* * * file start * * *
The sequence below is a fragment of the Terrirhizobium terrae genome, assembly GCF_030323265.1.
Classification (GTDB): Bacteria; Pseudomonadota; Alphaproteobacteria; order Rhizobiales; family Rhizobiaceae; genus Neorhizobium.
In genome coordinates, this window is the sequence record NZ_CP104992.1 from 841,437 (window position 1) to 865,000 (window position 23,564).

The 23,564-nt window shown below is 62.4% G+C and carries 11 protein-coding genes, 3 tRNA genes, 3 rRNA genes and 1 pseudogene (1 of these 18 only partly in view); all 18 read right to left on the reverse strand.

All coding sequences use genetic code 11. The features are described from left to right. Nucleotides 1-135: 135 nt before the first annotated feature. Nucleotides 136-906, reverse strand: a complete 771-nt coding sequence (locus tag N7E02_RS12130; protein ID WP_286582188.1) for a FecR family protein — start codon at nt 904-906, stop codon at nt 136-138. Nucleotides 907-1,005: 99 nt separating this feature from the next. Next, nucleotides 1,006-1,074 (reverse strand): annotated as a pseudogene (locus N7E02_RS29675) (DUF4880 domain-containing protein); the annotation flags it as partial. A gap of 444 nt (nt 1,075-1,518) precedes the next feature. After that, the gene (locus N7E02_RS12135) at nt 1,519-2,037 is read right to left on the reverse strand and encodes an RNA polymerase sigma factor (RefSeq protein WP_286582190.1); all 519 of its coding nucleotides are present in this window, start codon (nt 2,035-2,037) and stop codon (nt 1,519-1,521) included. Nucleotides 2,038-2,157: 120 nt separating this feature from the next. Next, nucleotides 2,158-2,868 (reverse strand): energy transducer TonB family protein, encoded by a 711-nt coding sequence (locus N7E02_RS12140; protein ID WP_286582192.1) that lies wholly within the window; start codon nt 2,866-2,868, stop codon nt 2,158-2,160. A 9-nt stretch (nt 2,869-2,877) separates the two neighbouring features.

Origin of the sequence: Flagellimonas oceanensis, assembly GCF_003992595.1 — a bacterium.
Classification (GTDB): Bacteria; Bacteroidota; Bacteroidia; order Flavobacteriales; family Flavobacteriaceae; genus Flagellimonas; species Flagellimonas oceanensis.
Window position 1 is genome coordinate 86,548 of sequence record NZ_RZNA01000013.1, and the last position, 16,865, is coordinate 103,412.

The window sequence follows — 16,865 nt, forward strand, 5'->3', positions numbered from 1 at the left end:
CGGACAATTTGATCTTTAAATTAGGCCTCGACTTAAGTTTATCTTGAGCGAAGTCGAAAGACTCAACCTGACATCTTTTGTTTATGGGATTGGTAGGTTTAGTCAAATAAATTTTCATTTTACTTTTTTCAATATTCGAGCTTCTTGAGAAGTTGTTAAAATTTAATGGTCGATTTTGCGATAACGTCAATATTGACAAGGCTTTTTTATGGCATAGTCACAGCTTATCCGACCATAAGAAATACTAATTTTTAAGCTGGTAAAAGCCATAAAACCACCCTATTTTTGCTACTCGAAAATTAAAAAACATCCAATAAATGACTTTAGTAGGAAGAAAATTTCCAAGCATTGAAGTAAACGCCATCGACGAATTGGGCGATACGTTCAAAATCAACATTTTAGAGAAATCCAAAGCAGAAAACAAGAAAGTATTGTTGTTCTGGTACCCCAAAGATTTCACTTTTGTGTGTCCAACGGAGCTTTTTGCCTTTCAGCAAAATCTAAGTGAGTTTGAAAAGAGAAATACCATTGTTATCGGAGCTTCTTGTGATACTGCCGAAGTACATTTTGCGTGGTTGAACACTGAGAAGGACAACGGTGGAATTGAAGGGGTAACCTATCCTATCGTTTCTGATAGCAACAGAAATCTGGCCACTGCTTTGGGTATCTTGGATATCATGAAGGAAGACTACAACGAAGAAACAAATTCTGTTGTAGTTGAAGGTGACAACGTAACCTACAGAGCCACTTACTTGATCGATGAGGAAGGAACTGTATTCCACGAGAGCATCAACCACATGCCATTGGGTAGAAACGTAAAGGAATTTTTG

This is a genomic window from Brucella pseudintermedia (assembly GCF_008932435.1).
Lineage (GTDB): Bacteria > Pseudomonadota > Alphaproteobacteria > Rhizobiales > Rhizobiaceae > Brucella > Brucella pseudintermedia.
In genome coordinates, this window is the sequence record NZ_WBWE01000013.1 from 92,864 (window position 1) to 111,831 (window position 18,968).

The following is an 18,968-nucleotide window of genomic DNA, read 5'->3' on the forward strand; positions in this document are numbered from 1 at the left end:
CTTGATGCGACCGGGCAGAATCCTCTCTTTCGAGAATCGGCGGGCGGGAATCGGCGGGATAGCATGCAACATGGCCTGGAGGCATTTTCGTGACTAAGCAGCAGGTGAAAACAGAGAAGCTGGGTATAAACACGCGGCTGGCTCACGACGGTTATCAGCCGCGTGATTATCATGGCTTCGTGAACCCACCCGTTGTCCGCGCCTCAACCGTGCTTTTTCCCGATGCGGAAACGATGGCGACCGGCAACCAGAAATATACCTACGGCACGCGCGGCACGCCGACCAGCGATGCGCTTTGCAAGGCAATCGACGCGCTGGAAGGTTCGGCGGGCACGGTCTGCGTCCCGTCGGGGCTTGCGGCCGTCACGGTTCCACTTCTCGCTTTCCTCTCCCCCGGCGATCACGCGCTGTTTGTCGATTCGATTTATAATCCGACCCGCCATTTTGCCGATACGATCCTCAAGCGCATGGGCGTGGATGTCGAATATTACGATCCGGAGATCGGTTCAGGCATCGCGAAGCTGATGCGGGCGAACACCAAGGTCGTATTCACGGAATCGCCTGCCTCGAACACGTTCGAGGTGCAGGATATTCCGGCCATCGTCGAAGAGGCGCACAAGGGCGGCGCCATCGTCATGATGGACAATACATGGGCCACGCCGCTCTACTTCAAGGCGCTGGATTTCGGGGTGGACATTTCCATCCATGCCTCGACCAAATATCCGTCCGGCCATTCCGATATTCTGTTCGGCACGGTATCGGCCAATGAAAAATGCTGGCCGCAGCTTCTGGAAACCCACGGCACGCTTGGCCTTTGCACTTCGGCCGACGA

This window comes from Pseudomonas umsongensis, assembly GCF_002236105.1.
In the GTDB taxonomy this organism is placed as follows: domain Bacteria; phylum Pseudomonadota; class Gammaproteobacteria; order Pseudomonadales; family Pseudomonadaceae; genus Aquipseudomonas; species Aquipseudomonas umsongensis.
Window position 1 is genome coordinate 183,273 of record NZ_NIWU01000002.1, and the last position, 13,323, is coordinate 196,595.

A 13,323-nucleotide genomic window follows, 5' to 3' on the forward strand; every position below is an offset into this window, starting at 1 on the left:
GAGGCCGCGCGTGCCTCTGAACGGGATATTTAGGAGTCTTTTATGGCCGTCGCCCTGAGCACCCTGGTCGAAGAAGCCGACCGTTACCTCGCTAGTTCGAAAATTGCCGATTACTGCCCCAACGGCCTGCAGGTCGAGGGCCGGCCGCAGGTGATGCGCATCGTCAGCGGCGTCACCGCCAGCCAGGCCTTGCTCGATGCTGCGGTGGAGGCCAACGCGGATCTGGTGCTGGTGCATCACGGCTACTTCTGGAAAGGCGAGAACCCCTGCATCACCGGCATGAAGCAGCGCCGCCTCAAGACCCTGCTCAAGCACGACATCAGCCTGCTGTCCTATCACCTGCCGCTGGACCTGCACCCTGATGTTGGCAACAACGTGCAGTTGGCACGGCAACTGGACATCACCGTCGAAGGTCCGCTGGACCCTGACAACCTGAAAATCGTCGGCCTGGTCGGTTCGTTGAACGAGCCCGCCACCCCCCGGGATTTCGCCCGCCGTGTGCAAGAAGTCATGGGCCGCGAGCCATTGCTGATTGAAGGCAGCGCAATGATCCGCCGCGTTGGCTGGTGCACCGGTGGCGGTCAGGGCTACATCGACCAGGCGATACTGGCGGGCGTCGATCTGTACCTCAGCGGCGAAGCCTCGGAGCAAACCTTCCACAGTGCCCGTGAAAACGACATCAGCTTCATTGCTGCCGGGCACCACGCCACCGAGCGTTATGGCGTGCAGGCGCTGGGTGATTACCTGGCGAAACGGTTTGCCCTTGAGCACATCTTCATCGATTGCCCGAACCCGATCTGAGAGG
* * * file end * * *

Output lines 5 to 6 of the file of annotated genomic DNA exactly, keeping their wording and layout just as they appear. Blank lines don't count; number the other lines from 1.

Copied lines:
All coding sequences use genetic code 11. The features are described from left to right. Nucleotides 1-135: 135 nt before the first annotated feature. Nucleotides 136-906, reverse strand: a complete 771-nt coding sequence (locus tag N7E02_RS12130; protein ID WP_286582188.1) for a FecR family protein — start codon at nt 904-906, stop codon at nt 136-138. Nucleotides 907-1,005: 99 nt separating this feature from the next. Next, nucleotides 1,006-1,074 (reverse strand): annotated as a pseudogene (locus N7E02_RS29675) (DUF4880 domain-containing protein); the annotation flags it as partial. A gap of 444 nt (nt 1,075-1,518) precedes the next feature. After that, the gene (locus N7E02_RS12135) at nt 1,519-2,037 is read right to left on the reverse strand and encodes an RNA polymerase sigma factor (RefSeq protein WP_286582190.1); all 519 of its coding nucleotides are present in this window, start codon (nt 2,035-2,037) and stop codon (nt 1,519-1,521) included. Nucleotides 2,038-2,157: 120 nt separating this feature from the next. Next, nucleotides 2,158-2,868 (reverse strand): energy transducer TonB family protein, encoded by a 711-nt coding sequence (locus N7E02_RS12140; protein ID WP_286582192.1) that lies wholly within the window; start codon nt 2,866-2,868, stop codon nt 2,158-2,160. A 9-nt stretch (nt 2,869-2,877) separates the two neighbouring features.

Origin of the sequence: Flagellimonas oceanensis, assembly GCF_003992595.1 — a bacterium.